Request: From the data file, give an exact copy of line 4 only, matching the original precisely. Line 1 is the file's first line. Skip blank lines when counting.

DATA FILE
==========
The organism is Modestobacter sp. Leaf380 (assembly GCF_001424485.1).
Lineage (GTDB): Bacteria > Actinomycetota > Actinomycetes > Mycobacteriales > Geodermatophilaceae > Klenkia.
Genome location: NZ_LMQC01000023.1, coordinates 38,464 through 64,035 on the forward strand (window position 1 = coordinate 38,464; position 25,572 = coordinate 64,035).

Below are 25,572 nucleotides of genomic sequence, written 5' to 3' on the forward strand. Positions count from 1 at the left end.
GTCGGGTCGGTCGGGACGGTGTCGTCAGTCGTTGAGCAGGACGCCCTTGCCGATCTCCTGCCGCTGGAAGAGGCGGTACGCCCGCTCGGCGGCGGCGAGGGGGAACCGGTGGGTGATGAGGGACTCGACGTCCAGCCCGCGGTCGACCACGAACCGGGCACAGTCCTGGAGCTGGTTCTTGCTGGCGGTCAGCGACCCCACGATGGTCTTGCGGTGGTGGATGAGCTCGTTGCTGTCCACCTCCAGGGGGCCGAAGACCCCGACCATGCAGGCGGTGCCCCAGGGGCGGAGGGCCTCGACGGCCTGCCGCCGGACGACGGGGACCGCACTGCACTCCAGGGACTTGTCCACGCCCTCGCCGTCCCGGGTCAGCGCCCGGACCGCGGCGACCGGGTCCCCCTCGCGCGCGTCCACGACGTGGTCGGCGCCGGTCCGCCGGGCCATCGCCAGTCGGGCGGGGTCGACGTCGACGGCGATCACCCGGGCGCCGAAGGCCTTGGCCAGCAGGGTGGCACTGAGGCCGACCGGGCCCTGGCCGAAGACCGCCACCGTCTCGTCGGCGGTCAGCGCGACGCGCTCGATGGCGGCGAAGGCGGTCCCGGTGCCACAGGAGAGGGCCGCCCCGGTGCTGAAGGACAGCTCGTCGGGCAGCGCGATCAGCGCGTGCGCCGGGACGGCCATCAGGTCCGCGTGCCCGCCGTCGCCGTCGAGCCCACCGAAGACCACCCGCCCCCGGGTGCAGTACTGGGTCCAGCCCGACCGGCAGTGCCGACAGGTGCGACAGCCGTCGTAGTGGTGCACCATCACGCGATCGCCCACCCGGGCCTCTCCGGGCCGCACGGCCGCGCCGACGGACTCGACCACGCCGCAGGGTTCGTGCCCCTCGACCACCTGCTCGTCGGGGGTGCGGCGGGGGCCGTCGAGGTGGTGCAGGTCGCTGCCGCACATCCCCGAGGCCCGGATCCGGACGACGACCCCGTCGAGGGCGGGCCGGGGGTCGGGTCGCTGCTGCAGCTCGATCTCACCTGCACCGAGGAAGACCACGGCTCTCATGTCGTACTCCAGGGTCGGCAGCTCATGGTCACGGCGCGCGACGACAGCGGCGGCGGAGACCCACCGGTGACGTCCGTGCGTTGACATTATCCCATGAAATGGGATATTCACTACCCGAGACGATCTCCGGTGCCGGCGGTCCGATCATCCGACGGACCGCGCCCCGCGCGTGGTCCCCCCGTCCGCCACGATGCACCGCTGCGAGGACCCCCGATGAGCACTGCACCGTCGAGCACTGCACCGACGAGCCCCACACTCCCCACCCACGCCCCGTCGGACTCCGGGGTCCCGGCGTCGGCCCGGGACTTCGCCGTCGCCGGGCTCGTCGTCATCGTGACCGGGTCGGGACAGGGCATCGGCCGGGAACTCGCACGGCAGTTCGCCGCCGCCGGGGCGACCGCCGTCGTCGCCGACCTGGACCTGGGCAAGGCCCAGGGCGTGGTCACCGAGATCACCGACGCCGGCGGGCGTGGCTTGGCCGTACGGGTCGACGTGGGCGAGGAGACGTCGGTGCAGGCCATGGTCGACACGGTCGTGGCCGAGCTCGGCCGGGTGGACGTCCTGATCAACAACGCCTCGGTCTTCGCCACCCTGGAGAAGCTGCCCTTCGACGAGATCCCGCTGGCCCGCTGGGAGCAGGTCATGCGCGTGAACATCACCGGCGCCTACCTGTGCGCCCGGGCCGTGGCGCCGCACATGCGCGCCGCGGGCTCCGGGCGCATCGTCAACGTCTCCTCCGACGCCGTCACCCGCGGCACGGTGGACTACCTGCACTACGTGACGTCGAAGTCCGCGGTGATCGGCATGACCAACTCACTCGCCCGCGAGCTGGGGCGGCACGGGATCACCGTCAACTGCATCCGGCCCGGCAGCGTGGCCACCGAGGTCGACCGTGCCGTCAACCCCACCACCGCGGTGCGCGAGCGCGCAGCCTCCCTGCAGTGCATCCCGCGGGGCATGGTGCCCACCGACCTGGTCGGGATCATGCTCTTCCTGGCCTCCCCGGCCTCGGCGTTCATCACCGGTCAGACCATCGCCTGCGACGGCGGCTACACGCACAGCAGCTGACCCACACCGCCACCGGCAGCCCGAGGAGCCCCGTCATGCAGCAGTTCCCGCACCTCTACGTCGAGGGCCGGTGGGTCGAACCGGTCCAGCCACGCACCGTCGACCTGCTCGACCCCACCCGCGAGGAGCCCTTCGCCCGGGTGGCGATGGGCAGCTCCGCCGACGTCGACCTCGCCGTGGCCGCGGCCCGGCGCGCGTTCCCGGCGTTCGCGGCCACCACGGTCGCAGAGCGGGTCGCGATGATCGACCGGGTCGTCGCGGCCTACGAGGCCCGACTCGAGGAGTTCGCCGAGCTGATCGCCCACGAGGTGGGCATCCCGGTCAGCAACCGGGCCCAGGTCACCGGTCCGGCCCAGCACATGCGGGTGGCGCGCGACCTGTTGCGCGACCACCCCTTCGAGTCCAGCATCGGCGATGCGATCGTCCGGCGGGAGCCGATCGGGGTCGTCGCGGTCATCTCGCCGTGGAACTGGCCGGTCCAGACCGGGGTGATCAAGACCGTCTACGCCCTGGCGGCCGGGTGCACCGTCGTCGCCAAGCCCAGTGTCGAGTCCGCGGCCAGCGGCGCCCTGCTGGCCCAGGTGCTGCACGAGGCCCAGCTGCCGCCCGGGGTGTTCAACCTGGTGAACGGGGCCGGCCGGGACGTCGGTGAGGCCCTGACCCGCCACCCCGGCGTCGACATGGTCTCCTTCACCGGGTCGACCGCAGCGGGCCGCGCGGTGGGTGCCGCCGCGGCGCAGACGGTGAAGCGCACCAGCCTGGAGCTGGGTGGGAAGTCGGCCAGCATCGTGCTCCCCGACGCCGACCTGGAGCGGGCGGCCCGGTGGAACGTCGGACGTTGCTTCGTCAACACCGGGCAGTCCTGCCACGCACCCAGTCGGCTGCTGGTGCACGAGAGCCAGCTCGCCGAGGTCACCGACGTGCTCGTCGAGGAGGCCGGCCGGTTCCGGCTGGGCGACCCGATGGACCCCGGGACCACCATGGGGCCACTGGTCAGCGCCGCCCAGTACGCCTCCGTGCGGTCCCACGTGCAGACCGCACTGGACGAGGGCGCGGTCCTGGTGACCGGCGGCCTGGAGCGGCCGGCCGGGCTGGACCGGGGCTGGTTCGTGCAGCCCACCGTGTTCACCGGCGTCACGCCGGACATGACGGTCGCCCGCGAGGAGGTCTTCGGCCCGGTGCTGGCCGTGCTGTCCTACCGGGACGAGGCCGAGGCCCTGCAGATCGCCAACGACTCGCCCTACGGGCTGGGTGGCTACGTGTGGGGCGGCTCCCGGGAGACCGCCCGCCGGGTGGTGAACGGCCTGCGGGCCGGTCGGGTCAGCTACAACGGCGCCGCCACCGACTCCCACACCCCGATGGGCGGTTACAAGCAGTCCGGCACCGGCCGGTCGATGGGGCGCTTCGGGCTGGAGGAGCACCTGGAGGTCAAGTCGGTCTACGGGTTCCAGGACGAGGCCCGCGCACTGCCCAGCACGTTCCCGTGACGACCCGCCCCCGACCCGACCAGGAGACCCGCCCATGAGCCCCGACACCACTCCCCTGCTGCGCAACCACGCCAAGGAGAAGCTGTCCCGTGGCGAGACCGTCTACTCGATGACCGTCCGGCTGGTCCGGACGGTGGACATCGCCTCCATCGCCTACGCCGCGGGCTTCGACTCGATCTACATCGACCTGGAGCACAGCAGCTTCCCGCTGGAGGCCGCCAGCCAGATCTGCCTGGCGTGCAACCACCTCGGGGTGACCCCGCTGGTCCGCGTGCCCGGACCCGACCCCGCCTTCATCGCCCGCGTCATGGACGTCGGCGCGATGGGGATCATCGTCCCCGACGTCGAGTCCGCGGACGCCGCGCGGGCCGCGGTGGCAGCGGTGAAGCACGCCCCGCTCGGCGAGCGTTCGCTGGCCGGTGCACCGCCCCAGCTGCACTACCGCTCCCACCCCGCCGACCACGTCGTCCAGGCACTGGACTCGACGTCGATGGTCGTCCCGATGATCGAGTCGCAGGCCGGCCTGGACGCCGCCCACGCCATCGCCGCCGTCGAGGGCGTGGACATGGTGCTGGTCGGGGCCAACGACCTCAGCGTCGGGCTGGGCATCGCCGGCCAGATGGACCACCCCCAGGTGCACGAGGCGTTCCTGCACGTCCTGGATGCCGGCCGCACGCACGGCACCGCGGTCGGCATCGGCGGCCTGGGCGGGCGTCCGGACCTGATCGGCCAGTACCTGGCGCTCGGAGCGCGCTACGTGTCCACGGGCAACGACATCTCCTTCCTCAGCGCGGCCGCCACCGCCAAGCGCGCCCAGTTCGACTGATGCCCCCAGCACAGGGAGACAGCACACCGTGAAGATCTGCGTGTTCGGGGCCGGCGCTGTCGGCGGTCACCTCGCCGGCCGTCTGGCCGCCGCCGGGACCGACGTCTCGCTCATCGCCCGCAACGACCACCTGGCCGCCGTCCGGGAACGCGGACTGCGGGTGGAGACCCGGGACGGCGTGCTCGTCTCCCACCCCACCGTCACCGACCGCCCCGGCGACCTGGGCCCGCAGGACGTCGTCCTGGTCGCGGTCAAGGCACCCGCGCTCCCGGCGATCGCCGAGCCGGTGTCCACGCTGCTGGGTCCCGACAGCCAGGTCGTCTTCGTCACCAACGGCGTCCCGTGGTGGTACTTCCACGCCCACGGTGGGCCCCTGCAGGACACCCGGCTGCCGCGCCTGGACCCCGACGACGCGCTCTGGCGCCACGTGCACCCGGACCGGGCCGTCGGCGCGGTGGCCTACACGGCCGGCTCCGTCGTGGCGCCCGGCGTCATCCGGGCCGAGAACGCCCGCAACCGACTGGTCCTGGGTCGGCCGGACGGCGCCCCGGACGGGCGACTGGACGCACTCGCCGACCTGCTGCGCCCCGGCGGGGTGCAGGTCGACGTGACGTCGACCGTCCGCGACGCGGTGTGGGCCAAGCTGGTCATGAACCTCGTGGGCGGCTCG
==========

Below are 25,572 nucleotides of genomic sequence, written 5' to 3' on the forward strand. Positions count from 1 at the left end.